Carson Wentz made the big plays in the Eagles’ win over the Bears. Nothing else matters. | Mike Sielski
His four third-down completions on a crucial fourth-quarter drive answered the key question for any quarterback: Did you do what had to be done to win?
The best throw that Carson Wentz made Sunday didn’t matter. That’s the best you can say about it. It didn’t matter.
The Eagles were leading by five early in the fourth quarter, and they were starting to wobble after the Bears had scored two quick touchdowns. And now it was third-and-11 on the Eagles’ 25-yard line, and there was Bears linebacker Roquan Smith charging after Wentz on a blitz, and Jordan Howard cracking Smith with a block, and Wentz leaning and backpedaling and still firing the football on a line over the middle, hitting Alshon Jeffery dead between the 1 and the 7 on his chest, a certain first down if Jeffery catches the ball — which he didn’t.
The result of the throw didn’t matter. Maybe that’s the better way to put it. The drop was Jeffery’s third of the game, and if the Eagles had burped up that 19-point lead and collapsed and lost to Mitchell Trubisky and the Bears … hell, yes, the result of the throw would have mattered.
But the Eagles did not collapse. They won, 22-14, and one of the reasons they did, maybe the primary reason, was what Wentz and coach Doug Pederson did throughout the offense’s next possession: a 16-play, 69-yard drive that ended with a Jake Elliott field goal.
Four times, Pederson asked Wentz to throw on third down on that drive. Four times, if Wentz didn’t complete the pass for a first down, the Eagles would have had to punt. Four times, he did.
Isn’t that as good a way as any to measure a quarterback’s performance on a given day? Wentz did not torch the Bears defense Sunday, just as he didn’t torch the Buffalo Bills’ the previous Sunday. But the Eagles had buried the Bills with an 83-yard, eight-minute march in the fourth quarter, and they did something similar Sunday, and those defenses, the Bills’ and the Bears', ranked third and fourth, respectively, in the NFL. So you can hardly say Wentz didn’t deliver in important spots against formidable opponents.
His statistics Sunday didn’t knock anyone over: 26-for-39, 239 yards, one touchdown. But when it would come for him to review the game film and grade himself, wouldn’t those four completions on that late drive — with the game in the balance — carry more weight than anything else?
“That’s a very deep question there,” Wentz said. “There are levels to that. Coming out of the game, you just kind of want to critique everything. There are throws I left out there early in the game, late in the game, plays we left out there as an offense. But at the end of the day, being able to sustain that drive, that’s what we have to do. That’s what good football teams, good offenses, have to do: stay on the field, convert, grind the clock out like we did.”
They might have done that even earlier, had Jeffery held on to that pass. But as it turned out, that play was merely another indication of the excellence that Wentz has displayed and would display on third down. He was the NFL’s best quarterback on third down in 2017, and it was understandable to think of that success as an outlier. Is that really the kind of thing a team can count on, a quarterback being so good in such important situations?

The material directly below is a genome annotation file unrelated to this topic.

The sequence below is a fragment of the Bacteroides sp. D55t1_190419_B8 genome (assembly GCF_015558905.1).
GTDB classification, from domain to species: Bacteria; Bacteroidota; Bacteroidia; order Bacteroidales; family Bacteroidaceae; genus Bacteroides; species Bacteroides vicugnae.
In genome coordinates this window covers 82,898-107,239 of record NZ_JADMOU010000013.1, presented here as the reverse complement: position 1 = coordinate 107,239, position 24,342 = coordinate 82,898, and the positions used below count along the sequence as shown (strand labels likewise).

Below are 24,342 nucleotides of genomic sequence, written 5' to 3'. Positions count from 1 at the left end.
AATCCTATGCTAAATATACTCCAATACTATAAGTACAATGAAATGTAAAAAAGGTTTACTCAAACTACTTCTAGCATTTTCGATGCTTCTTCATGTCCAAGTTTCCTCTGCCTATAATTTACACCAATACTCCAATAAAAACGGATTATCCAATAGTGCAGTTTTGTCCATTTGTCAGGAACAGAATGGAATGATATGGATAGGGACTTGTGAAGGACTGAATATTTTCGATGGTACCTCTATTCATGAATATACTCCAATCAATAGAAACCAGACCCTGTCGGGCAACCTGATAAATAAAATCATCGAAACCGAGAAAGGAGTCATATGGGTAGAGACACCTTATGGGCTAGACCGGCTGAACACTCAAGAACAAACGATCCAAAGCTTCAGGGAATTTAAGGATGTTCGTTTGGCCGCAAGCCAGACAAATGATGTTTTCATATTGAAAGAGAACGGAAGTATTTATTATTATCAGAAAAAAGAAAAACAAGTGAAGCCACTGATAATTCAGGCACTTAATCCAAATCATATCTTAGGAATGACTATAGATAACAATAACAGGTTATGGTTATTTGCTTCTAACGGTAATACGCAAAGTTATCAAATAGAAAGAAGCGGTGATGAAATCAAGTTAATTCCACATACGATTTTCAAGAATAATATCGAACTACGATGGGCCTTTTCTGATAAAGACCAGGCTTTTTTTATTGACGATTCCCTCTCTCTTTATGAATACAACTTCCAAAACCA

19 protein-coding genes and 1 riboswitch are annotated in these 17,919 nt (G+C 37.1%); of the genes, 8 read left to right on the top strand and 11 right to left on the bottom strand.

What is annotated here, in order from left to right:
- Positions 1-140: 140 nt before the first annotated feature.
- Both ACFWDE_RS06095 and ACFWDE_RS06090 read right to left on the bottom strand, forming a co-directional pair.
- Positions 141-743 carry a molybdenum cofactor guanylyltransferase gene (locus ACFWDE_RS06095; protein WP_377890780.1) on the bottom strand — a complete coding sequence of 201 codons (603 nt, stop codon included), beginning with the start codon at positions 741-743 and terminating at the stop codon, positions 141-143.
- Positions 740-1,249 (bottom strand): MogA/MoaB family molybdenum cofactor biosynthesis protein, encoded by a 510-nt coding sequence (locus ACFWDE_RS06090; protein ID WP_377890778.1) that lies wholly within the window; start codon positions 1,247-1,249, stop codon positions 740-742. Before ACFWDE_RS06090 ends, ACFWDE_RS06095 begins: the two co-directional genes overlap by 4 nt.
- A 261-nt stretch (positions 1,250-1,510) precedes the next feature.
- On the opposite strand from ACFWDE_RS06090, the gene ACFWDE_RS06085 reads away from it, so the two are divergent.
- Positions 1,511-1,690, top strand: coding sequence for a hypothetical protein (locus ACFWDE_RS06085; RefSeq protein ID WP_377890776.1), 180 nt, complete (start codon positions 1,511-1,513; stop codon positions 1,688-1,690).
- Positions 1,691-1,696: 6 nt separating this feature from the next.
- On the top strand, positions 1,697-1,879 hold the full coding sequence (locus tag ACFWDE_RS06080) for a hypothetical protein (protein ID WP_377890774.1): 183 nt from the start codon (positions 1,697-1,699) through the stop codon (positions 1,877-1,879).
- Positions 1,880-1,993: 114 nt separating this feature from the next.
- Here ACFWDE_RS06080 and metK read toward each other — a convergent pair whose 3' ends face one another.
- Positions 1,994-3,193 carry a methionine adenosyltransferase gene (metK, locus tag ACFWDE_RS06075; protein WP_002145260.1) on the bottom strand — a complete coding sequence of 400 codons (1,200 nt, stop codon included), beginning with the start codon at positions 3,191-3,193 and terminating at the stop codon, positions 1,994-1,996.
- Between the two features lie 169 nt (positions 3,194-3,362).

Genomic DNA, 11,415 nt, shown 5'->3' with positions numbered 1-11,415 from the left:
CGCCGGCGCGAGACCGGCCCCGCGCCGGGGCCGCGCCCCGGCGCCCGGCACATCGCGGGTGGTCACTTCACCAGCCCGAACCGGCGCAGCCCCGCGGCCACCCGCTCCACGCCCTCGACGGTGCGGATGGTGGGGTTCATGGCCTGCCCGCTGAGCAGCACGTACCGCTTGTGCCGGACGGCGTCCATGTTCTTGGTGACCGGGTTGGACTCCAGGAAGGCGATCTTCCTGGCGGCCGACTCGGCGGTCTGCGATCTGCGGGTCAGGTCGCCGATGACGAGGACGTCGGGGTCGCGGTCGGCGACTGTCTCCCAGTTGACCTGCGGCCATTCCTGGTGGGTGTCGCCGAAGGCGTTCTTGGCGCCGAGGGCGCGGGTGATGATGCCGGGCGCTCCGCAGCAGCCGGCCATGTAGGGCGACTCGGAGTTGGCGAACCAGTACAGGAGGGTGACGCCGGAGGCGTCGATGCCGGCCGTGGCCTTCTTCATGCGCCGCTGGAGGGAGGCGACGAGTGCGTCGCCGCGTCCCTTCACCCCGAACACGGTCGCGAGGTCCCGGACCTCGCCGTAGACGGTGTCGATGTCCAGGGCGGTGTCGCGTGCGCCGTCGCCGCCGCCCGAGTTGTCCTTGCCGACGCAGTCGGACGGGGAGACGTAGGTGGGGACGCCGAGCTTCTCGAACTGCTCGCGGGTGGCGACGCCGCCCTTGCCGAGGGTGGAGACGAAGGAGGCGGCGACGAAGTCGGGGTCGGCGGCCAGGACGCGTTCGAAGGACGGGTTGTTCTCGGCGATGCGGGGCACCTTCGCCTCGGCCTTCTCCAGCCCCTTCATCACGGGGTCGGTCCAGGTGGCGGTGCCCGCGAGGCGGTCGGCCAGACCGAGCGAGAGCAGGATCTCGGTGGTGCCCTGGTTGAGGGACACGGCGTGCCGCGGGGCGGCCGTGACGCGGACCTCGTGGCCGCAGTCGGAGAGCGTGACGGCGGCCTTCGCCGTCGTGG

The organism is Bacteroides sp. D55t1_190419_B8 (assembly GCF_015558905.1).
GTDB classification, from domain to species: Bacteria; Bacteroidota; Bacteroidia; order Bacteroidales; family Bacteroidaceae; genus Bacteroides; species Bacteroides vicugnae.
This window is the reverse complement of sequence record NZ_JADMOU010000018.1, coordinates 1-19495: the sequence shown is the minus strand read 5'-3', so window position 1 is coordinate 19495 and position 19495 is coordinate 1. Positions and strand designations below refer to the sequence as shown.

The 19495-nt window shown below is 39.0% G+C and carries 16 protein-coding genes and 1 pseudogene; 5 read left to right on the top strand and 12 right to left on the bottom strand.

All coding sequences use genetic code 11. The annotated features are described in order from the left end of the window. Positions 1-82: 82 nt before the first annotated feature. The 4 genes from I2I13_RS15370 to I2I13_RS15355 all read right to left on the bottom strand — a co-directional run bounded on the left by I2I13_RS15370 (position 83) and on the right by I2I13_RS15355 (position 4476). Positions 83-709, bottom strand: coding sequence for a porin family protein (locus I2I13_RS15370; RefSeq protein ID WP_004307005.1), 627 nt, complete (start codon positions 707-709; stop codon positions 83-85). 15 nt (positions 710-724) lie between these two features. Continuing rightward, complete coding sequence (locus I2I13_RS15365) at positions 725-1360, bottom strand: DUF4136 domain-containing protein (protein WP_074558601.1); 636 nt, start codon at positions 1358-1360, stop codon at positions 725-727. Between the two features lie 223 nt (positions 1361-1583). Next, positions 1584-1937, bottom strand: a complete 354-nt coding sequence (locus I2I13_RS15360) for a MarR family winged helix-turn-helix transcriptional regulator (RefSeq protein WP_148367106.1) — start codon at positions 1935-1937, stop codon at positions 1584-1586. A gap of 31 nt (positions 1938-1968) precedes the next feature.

Except Wentz was that good again in those closing minutes Sunday.
He went back to Jeffery on third-and-3 from the Eagles’ 18, zipping a 13-yard completion to him on a comeback route. On third-and-12 from the 29, he realized the Bears were playing a soft zone, noticed Miles Sanders streaking out of the backfield and into the flat, and feathered the ball to him for 15 yards.
On third-and-3 from the Bears’ 49, he rolled right and hit Zach Ertz for 4 yards. And on third-and-9 from the Bears’ 44, he sold Pederson’s timely play call to perfection, drawing in four pass-rushers before dumping the ball to Dallas Goedert on a middle screen — Goedert rumbling for 16 yards, into field-goal range, to seal the game.
“He’s a very smart individual,” tackle Lane Johnson said. “As the game goes on, I think he picks up on tendencies and stuff like that. He and Doug do a good job communicating with some of the play calls. He goes to what he does in practice, and it’s the same thing.”
Usually, the things that Wentz can’t simulate in practice — breaking from the pocket, throwing across his body, running with the ball himself — are what make him great. This season has been something different. Those improvisational moments, those jazz riffs when he just does what feels natural and ends up taking everyone’s breath away, have occurred less frequently, and they didn’t occur at all Sunday.
His yards-per-attempt average (6.7) is his lowest since his rookie season — and that figure would be higher if the Eagles’ wide receivers weren’t so butter-fingered — but his interception percentage (1.3) is the lowest of his career. He’s taking fewer chances, getting the ball out quicker, trying to stay within the structure of the offense.
There are tradeoffs in playing that style. That final drive Sunday showed the benefits. How do you measure a quarterback? Maybe this way: Did he make you the plays that won you the game? Carson Wentz did. The rest doesn’t matter.